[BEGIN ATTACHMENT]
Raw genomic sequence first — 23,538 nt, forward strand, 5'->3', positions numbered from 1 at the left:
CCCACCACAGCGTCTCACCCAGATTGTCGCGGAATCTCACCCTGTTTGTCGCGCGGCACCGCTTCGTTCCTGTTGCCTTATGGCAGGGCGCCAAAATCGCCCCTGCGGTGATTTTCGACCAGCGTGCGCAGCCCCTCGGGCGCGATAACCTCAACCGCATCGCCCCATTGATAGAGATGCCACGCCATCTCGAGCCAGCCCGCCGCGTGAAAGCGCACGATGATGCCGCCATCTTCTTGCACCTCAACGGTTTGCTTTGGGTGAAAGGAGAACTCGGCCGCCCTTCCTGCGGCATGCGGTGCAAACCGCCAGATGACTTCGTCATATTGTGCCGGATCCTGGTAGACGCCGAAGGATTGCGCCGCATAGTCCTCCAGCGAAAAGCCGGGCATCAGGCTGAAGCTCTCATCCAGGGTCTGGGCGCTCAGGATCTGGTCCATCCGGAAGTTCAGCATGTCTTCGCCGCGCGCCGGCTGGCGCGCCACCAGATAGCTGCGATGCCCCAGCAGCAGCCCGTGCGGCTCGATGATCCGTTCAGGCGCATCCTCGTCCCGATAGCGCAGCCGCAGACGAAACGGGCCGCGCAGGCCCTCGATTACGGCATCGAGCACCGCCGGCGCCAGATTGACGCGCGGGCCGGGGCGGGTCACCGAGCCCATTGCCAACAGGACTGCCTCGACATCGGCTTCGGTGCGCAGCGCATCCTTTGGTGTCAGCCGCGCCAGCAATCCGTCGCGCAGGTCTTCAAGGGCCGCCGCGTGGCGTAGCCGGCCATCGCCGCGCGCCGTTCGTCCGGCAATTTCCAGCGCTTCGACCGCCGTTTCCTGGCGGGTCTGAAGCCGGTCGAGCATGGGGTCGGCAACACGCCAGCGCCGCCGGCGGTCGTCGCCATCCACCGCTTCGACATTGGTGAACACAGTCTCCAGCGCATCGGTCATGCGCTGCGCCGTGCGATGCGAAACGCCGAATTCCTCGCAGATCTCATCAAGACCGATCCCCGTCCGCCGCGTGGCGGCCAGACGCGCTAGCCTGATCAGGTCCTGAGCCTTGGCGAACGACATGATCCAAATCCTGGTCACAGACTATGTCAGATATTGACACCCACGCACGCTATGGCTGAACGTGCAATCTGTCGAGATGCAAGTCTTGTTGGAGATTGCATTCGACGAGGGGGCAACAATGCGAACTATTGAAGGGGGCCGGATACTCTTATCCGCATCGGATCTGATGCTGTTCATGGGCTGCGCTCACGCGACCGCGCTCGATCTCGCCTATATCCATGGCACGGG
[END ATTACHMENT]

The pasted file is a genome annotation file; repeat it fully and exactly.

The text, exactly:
Raw genomic sequence first — 23,538 nt, forward strand, 5'->3', positions numbered from 1 at the left:
CCCACCACAGCGTCTCACCCAGATTGTCGCGGAATCTCACCCTGTTTGTCGCGCGGCACCGCTTCGTTCCTGTTGCCTTATGGCAGGGCGCCAAAATCGCCCCTGCGGTGATTTTCGACCAGCGTGCGCAGCCCCTCGGGCGCGATAACCTCAACCGCATCGCCCCATTGATAGAGATGCCACGCCATCTCGAGCCAGCCCGCCGCGTGAAAGCGCACGATGATGCCGCCATCTTCTTGCACCTCAACGGTTTGCTTTGGGTGAAAGGAGAACTCGGCCGCCCTTCCTGCGGCATGCGGTGCAAACCGCCAGATGACTTCGTCATATTGTGCCGGATCCTGGTAGACGCCGAAGGATTGCGCCGCATAGTCCTCCAGCGAAAAGCCGGGCATCAGGCTGAAGCTCTCATCCAGGGTCTGGGCGCTCAGGATCTGGTCCATCCGGAAGTTCAGCATGTCTTCGCCGCGCGCCGGCTGGCGCGCCACCAGATAGCTGCGATGCCCCAGCAGCAGCCCGTGCGGCTCGATGATCCGTTCAGGCGCATCCTCGTCCCGATAGCGCAGCCGCAGACGAAACGGGCCGCGCAGGCCCTCGATTACGGCATCGAGCACCGCCGGCGCCAGATTGACGCGCGGGCCGGGGCGGGTCACCGAGCCCATTGCCAACAGGACTGCCTCGACATCGGCTTCGGTGCGCAGCGCATCCTTTGGTGTCAGCCGCGCCAGCAATCCGTCGCGCAGGTCTTCAAGGGCCGCCGCGTGGCGTAGCCGGCCATCGCCGCGCGCCGTTCGTCCGGCAATTTCCAGCGCTTCGACCGCCGTTTCCTGGCGGGTCTGAAGCCGGTCGAGCATGGGGTCGGCAACACGCCAGCGCCGCCGGCGGTCGTCGCCATCCACCGCTTCGACATTGGTGAACACAGTCTCCAGCGCATCGGTCATGCGCTGCGCCGTGCGATGCGAAACGCCGAATTCCTCGCAGATCTCATCAAGACCGATCCCCGTCCGCCGCGTGGCGGCCAGACGCGCTAGCCTGATCAGGTCCTGAGCCTTGGCGAACGACATGATCCAAATCCTGGTCACAGACTATGTCAGATATTGACACCCACGCACGCTATGGCTGAACGTGCAATCTGTCGAGATGCAAGTCTTGTTGGAGATTGCATTCGACGAGGGGGCAACAATGCGAACTATTGAAGGGGGCCGGATACTCTTATCCGCATCGGATCTGATGCTGTTCATGGGCTGCGCTCACGCGACCGCGCTCGATCTCGCCTATATCCATGGCACGGG